Mosquitoes have two pairs of wings, but their second pair of wings are reduced to short, peg-like structures called halteres. Mosquitoes have thin, long bodies and three pairs of extremely long legs. They have scales along the veins of their wings and long beak-like, sharp sucking mouth parts called a proboscis. These two features distinguish mosquitoes from other flies. Mosquitoes also have feathery or hairy antennae.
Female mosquitos are ready to mate within a few hours after reaching their adult stage, and males are usually ready within 24 hours. Mating typically occurs while the mosquitoes are in flight, but sometimes it occurs on the ground. The tone of the female wing beat attracts males, and they grab the females with their hind legs. Mating among mosquitoes is related to their swarming habits, which in some species, but not all, is the preliminary behavior to mating. Swarming usually occurs around sunset and near fences or other objects and can last from 10-30 minutes.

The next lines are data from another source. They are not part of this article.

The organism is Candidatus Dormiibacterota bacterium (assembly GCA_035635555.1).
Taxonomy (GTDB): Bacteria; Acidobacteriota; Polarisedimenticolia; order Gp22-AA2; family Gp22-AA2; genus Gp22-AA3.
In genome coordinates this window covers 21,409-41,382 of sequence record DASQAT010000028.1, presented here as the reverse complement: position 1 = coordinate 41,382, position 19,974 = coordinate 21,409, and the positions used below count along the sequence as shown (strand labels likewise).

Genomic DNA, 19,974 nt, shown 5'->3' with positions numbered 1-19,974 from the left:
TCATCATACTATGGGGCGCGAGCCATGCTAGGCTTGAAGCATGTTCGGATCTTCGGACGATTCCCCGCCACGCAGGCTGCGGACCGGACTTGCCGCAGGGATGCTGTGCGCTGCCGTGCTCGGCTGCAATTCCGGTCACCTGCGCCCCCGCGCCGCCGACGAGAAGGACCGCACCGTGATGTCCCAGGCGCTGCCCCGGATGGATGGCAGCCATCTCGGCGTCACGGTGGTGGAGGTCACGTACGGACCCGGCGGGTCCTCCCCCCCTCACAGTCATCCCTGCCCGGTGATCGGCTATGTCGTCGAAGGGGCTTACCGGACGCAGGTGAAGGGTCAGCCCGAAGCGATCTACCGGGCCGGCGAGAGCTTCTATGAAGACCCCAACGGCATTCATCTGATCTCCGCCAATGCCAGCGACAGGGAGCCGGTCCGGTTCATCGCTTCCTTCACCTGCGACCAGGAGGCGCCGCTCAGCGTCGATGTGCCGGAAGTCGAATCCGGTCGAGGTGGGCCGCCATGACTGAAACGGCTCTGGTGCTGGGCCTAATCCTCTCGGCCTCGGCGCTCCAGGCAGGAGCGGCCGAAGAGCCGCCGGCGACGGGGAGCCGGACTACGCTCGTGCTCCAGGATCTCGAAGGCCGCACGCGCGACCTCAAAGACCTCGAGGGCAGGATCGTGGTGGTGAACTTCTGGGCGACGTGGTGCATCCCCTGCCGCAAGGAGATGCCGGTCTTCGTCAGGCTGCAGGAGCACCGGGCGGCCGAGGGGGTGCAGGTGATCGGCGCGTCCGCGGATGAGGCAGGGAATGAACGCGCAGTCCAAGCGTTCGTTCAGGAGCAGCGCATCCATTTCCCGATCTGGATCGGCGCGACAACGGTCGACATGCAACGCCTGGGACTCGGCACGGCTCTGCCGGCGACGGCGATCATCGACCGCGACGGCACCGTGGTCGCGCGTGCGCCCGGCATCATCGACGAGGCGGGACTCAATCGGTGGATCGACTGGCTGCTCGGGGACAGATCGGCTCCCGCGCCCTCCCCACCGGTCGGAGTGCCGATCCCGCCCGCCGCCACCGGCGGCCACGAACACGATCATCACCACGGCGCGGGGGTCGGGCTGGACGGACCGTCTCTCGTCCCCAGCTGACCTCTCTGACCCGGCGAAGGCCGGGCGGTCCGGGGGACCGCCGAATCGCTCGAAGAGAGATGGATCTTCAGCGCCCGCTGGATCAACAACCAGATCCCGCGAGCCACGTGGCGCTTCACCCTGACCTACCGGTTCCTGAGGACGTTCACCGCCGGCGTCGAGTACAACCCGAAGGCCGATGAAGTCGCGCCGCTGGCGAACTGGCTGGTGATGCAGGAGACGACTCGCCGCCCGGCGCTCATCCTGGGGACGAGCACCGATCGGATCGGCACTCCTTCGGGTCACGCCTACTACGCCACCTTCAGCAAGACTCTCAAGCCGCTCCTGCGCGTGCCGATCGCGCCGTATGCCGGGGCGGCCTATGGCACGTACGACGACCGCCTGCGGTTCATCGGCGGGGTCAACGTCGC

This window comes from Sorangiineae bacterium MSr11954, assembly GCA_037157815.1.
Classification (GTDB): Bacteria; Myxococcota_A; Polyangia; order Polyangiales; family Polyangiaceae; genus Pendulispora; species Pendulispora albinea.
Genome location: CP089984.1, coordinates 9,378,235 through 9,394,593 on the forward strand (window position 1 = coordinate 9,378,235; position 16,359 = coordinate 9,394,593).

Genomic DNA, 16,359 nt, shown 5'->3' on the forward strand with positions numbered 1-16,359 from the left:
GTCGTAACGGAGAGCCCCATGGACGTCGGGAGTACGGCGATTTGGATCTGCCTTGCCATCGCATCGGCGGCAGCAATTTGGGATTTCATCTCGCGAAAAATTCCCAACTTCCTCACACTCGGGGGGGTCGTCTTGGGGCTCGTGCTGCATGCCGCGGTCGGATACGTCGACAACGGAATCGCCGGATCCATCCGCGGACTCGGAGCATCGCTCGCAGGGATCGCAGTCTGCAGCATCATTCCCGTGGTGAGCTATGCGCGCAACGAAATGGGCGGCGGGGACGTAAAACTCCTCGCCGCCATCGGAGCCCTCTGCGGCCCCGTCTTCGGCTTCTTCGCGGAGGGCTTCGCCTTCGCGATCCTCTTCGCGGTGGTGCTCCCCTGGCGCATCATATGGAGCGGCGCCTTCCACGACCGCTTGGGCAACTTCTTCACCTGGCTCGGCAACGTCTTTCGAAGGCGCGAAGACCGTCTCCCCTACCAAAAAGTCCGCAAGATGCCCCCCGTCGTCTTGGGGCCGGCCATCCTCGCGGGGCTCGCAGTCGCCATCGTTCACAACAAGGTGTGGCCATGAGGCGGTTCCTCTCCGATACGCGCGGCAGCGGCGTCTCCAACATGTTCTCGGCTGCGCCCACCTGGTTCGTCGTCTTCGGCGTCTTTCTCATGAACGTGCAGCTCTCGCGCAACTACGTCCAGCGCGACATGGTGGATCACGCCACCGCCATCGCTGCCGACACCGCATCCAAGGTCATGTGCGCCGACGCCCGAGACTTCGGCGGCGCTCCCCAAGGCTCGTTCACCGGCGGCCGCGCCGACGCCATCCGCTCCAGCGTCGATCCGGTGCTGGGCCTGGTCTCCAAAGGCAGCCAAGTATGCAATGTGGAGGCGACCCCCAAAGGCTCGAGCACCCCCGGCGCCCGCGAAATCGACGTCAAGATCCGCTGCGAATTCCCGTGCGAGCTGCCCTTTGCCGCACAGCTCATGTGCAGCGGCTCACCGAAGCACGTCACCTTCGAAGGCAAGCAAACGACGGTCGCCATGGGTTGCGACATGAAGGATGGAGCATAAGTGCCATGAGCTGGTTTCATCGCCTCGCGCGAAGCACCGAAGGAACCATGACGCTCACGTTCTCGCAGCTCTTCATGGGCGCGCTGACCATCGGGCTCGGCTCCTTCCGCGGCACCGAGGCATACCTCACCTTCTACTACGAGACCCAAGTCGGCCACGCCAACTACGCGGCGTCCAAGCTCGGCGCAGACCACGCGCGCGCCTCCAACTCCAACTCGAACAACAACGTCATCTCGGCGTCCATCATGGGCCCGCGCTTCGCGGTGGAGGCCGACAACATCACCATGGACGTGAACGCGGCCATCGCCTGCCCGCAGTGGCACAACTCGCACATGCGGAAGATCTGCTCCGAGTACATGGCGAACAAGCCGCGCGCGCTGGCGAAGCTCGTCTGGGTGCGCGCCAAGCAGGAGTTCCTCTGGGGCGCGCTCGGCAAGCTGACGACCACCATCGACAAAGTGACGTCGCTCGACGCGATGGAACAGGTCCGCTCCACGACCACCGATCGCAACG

Mosquitoes feed on sweet nectar, fruit, and other sugary substances. The females of some mosquito species also feed on blood, which they need in order for their ovaries to mature and for their eggs to develop. The female blood meal can take place before or after she has mated. Female mosquitoes detect their blood hosts partly through the sense of smell and partly by sight. The distance over which a mosquito can detect a blood host can range from 20-90 ft (6-27 m). Research indicates that mosquitoes are attracted to hosts already under attack by other mosquitoes. Some adult male humans are more desirable to them than women or children. Human beings are not the only blood hosts that mosquitoes attack. This "vampire" of the insect world is known to feed on mammals, birds, lizards, fish, bats, and even caterpillars for its blood meal.